March 23

Healthy, Wealthy, and Wise: Living Ethically in the Light of the Bible

Introduction
Reading schedule

Matthew 25:14-30; Romans 12:1-8; Psalm 71; Deuteronomy 5-7

Deuteronomy 5 repeats that great summary of biblical ethics, the Ten Commandments. It also provides the general structure for much of the rest of the book of Deuteronomy. Although the later chapters will at times seem to be a disorganised collection of rules and cases, scholars have shown that the book is highly structured. The basic pattern is that Deuteronomy 5-26 elaborates on the Ten Commandments in the same order as they are presented in chapter 5.

We begin with the first commandment, to worship no other gods but God. Worship is also addressed in our New Testament reading in Romans 12:1-2, to which we will return. Moses elaborates on the first commandment in Deuteronomy 6-11, probably most clearly in 6:5 when he declares, “Love the LORD your God with all your heart and with all your soul and with all your strength.” Jesus was to repeat these words as the first and greatest of the commandments (Matthew 22:37; Mark 12:30; Luke 10:27). To worship God is to devote every aspect of our lives to him and to his glory. It is not simply a matter of turning to him once or twice a week and singing his praises. Romans 12:1 states that worship means presenting our whole lives to God as a sacrifice. What we think, what we say, what we do is given to God to use as he sees fit.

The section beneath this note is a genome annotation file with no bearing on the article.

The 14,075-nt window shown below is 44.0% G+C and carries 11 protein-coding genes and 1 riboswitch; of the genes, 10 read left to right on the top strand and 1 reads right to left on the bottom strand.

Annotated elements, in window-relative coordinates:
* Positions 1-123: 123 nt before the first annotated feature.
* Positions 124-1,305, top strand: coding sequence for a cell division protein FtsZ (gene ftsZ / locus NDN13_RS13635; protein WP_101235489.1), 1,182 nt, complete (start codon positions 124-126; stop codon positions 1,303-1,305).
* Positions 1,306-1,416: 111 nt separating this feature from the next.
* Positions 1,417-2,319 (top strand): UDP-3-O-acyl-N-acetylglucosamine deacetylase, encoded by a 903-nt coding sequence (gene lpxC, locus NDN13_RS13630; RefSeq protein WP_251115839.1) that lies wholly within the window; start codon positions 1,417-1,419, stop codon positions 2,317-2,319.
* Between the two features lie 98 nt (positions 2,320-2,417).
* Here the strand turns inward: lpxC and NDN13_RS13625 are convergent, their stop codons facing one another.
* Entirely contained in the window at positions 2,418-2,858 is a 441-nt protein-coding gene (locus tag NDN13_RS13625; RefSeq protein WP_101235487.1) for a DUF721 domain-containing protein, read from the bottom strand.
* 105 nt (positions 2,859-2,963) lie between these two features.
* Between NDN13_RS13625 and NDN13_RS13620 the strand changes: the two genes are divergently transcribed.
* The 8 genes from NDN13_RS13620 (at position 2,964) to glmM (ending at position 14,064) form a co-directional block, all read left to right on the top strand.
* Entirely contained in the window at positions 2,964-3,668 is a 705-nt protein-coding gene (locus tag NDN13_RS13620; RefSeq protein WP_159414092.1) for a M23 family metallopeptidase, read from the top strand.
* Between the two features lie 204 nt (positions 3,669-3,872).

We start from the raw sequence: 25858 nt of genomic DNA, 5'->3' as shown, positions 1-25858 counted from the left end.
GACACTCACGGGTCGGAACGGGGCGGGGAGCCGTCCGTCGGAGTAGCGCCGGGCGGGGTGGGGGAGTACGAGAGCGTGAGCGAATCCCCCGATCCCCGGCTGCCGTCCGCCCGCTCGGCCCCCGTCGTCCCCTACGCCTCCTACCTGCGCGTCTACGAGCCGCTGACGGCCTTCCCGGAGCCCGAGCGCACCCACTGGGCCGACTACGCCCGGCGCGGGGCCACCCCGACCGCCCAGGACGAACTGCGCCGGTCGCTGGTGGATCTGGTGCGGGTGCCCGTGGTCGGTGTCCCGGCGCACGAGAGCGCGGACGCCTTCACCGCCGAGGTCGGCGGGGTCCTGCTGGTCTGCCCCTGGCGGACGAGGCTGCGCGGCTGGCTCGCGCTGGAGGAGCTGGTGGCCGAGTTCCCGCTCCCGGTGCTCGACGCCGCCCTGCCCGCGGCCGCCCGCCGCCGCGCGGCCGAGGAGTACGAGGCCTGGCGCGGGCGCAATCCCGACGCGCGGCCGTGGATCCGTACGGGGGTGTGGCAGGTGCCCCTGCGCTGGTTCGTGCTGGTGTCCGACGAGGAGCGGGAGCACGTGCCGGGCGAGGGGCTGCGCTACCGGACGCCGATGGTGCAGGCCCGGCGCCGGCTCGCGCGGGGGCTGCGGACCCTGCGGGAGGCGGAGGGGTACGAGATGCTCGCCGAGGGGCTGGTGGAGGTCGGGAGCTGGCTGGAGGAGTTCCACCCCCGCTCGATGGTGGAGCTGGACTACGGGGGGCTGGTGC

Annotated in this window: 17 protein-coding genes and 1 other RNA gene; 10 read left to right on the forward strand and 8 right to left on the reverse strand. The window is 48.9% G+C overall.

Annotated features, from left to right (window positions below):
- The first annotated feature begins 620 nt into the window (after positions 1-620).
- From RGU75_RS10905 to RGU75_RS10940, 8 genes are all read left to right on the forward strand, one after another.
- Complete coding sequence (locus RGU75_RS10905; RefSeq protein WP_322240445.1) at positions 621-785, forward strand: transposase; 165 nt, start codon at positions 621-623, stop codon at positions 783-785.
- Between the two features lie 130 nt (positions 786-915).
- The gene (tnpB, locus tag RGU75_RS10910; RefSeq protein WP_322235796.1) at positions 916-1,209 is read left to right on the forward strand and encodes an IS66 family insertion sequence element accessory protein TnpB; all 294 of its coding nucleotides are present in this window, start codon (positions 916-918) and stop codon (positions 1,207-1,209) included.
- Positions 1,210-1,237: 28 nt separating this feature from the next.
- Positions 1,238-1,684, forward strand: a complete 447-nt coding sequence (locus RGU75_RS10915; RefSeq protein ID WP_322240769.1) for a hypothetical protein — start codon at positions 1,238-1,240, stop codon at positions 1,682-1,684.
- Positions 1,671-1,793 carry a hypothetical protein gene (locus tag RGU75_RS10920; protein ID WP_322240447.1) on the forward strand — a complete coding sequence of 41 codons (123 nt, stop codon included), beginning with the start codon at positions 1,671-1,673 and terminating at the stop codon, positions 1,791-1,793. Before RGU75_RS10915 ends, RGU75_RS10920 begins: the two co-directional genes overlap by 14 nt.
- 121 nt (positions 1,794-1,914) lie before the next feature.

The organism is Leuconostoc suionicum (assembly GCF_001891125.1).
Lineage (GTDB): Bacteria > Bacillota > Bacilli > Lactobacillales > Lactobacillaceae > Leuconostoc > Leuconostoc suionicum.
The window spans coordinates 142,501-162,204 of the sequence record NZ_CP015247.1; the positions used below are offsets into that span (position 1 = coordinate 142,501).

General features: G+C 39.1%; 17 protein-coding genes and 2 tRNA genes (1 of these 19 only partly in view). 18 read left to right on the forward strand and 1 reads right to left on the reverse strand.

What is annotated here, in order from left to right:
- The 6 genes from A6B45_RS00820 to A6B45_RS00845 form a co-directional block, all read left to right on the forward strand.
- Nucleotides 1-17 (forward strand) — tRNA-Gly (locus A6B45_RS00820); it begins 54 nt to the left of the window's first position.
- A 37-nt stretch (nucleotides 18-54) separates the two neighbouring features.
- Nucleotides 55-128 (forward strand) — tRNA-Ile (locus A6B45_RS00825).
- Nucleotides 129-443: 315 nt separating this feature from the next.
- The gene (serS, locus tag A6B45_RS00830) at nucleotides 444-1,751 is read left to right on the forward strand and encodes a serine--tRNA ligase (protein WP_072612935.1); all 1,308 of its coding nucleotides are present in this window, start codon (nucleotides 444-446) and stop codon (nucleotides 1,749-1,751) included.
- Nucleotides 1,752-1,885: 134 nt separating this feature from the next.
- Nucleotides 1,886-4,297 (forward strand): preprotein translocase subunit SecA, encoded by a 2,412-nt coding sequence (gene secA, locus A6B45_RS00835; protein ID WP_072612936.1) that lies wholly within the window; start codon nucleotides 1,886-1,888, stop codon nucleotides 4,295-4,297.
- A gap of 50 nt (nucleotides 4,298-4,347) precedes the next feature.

Why should we do this? Moses introduced the Ten Commandments by reminding the people of Israel that God first rescued them from slavery. They were not chosen because of anything great in themselves, but rather because God first loved them (Deu 7:7-8). In response to God’s love and salvation, they were called to obey his commandments. And if they did, their lives would prosper. The same applies to us. Out of gratitude for what God has done in our lives, we should be willing to follow his guidance. This begins in the mind, by renewing our thinking. We do this by learning God’s precepts and judgments. These should become so familiar to us that we talk about them as we sit at home, go walking together, and when our children ask us about them (Deu 6:6-9, 20).

Jesus also said that the first commandment leads into the second: to love others. Much of the rest of Deuteronomy elaborates on specific instances of this. Paul does likewise in the rest of Romans 12, which we will examine tomorrow.

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